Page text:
FOURTH ONE-DAY INTERNATIONAL, The Oval:
New Zealand 246-9 beat England 245 by one wicket
Mark Gillespie completes the winning run, to England's despair
New Zealand won a remarkable one-day international when England somehow allowed last man Mark Gillespie to hit two from the final ball of the match.
He scampered a single and came back for the overthrow when Graeme Swann's shy at the stumps was not backed up.
Earlier, Grant Elliott, guiding the tourists home, was controversially run out as he was injured in a collision with England's Ryan Sidebottom.
The wicket could have been crucial, but England's modest 245 was not enough.
New Zealand's victory at The Oval gave them a 2-1 lead in the series with the final match at Lord's on Saturday.
But the packed crowd had gone silent for a while soon after the strange run-out in the 44th over which gave England their eighth wicket, and a timely lift.
Elliott played a Sidebottom delivery down onto his toes, and he and non-striker Kyle Mills set off for a single.
But Elliott and Sidebottom took each other out, Ian Bell lobbed the ball to Kevin Pietersen behind the stumps, and he calmly took off the bails.
England did not retract their appeal, so umpire Mark Benson had to give Elliott, who had hit an untroubled 24, out.
Mills and new batsman Tim Southee shrugged off the incident to add more vital runs.
But then Southee was run out by Bell's direct hit, leaving 13 needed from the final pair with 20 balls remaining.
Swann's last over could have ended the match, but he seemed to have Gillespie dropped by wicketkeeper Tim Ambrose.
Mills (25 not out) eased the tension with a massive six off Paul Collingwood in the penultimate over. A single from him at the start of the final over left Gillespie on strike for the last five balls, bowled by Luke Wright.
The tension steadily built as the batsman failed to score from four deliveries, before he squeezed out a yorker into the covers and set off.
Swann pounced and attempted to run Gillespie out, but his throw was wide, and nobody was at home behind the stumps - so New Zealand had just won a match that England should have at least tied.
England had performed well below par with the bat, and then dropped man of the match Scott Styris (69) three times.
Though they scrapped hard over the closing overs, any victory for the hosts would have hidden a number of unsatisfactory performances.
One of England's consistent failings in 50-over cricket has been failing to make the most of the first 20 overs, when fielding restrictions apply.
Yet again, and on such an amenable wicket for the batsmen, the lack of a cohesive strategy from the top-order players was in evidence from very early on.
Unsure of whether to come down the wicket, or play forceful shots off the back foot, they simply failed to pierce the infield regularly enough, even though there was no lateral movement for the bowlers.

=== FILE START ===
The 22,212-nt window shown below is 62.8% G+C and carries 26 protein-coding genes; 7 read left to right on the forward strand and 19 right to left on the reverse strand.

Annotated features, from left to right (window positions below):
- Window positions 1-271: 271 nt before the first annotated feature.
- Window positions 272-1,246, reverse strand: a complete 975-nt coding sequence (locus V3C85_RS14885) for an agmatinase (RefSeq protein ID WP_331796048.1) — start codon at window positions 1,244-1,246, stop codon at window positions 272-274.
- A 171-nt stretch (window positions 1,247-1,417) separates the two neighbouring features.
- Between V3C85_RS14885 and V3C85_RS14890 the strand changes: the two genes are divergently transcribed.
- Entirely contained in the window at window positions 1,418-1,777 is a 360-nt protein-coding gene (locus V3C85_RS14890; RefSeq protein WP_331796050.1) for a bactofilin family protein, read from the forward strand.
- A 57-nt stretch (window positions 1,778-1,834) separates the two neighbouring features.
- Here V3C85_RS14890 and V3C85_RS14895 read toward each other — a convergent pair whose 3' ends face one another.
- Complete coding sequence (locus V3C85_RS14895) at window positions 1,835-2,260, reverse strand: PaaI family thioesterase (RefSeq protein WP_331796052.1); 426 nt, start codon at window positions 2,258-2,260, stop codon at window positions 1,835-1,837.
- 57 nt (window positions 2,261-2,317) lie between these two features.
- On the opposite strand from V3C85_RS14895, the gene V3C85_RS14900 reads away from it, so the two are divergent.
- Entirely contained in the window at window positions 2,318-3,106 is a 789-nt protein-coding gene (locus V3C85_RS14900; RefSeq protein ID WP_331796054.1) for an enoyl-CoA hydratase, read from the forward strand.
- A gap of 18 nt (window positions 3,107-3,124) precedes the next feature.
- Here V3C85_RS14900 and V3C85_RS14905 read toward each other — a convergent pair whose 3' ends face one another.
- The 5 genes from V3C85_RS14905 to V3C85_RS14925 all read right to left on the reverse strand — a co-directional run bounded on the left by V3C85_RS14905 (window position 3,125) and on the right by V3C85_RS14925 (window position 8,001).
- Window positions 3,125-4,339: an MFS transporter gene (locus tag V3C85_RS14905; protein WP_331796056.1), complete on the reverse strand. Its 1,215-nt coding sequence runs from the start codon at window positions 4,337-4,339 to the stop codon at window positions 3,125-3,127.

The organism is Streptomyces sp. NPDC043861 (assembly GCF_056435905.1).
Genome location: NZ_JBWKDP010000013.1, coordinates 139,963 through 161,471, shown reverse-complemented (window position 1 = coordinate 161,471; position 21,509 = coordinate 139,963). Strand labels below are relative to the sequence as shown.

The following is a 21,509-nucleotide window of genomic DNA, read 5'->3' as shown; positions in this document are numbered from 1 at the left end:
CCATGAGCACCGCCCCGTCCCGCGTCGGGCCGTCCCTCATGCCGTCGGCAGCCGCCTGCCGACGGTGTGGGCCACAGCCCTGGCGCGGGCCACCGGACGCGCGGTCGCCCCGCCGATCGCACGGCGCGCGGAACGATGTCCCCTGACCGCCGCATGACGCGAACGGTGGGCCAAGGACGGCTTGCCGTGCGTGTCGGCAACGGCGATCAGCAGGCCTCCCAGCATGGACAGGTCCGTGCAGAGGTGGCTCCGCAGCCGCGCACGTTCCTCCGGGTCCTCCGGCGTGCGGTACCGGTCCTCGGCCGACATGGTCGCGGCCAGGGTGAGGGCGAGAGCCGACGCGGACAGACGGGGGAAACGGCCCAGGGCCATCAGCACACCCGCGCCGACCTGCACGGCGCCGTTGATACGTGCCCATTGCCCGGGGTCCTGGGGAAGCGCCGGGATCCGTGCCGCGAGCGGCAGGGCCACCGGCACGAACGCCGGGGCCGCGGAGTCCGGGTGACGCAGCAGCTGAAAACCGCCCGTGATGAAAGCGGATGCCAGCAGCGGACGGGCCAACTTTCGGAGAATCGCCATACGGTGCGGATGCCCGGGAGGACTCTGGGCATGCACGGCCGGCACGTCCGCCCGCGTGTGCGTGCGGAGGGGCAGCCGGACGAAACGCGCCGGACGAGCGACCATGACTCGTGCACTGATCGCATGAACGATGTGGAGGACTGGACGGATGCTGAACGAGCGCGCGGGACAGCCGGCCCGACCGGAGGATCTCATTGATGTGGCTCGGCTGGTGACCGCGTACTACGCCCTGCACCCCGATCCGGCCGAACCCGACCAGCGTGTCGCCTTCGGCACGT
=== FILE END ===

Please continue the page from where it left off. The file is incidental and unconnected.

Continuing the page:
Grant Elliott is felled by Ryan Sidebottom, before being run out
Wright's innings was typical of those he has played at the top order for England.
Always looking urgent, but too often swishing at thin air, his agonising contribution of 18 ended when he finally middled a shot - only to pick out short mid-wicket with a full-blooded pull shot.
Ross Taylor took a stunning catch there, giving Mills an early wicket.
And when Kevin Pietersen then tried a similar shot, from only his second ball faced, he failed to appreciate just how wide of off-stump the ball was, and the ball looped up to mid-on.
It was vital now that Bell, playing some beautiful shots, should go on and make a big score.
But he fell in the 40s for the 11th time in one-day internationals when trying to guide Southee down to third man - his edge went straight to wicketkeeper Brendon McCullum.
When Collingwood departed for 14, the score was 101-4 with almost half the overs gone.
But Ravi Bopara (58) and Owais Shah (63), with any thoughts of a score in excess of 300 shelved, put on a well-paced 75 to at least make England competitive.
Frustratingly, both men got out having really done all the hard work, and with England's last five batsmen all at sea, number 11 James Anderson was run out in the final over.
After the break, two quick wickets from Sidebottom gave England hope, before Styris, on nought, was badly missed by Shah at second slip with New Zealand were 24-2.
Styris went on to hit a string of rasping cover-drives for four, and added 59 with Jamie How in 13 overs.
Collingwood tells umpire Benson he wants Elliott's run-out to stand
But during that stand England dropped him twice more, on 27 and 28.
The charmed Styris happily continued, but the introduction of Swann's spin proved the downfall of How and Daniel Flynn, who gave catches as they tried to force the pace.
Jacob Oram came in with 140 wanted from the last 24 overs, and though the required rate almost reached six an over, he put his side back on top by sweeping Swann for boundaries and adding more lusty blows off the seamers.
But from the last ball of Anderson's 10 overs, an injudicious pull shot was top-edged and sub fielder Alastair Cook took a fine diving catch in the deep.
New Zealand suddenly felt the pressure again.
Styris was run out following Swann's excellent throw from the deep before Daniel Vettori chipped Collingwood to short mid-wicket, Bopara pouncing to take the catch.
Everything now seemed to depend on Elliott (24) and Mills.
They smoothly took the score onto 220 before the contentious run-out situation - though the real drama was still to come.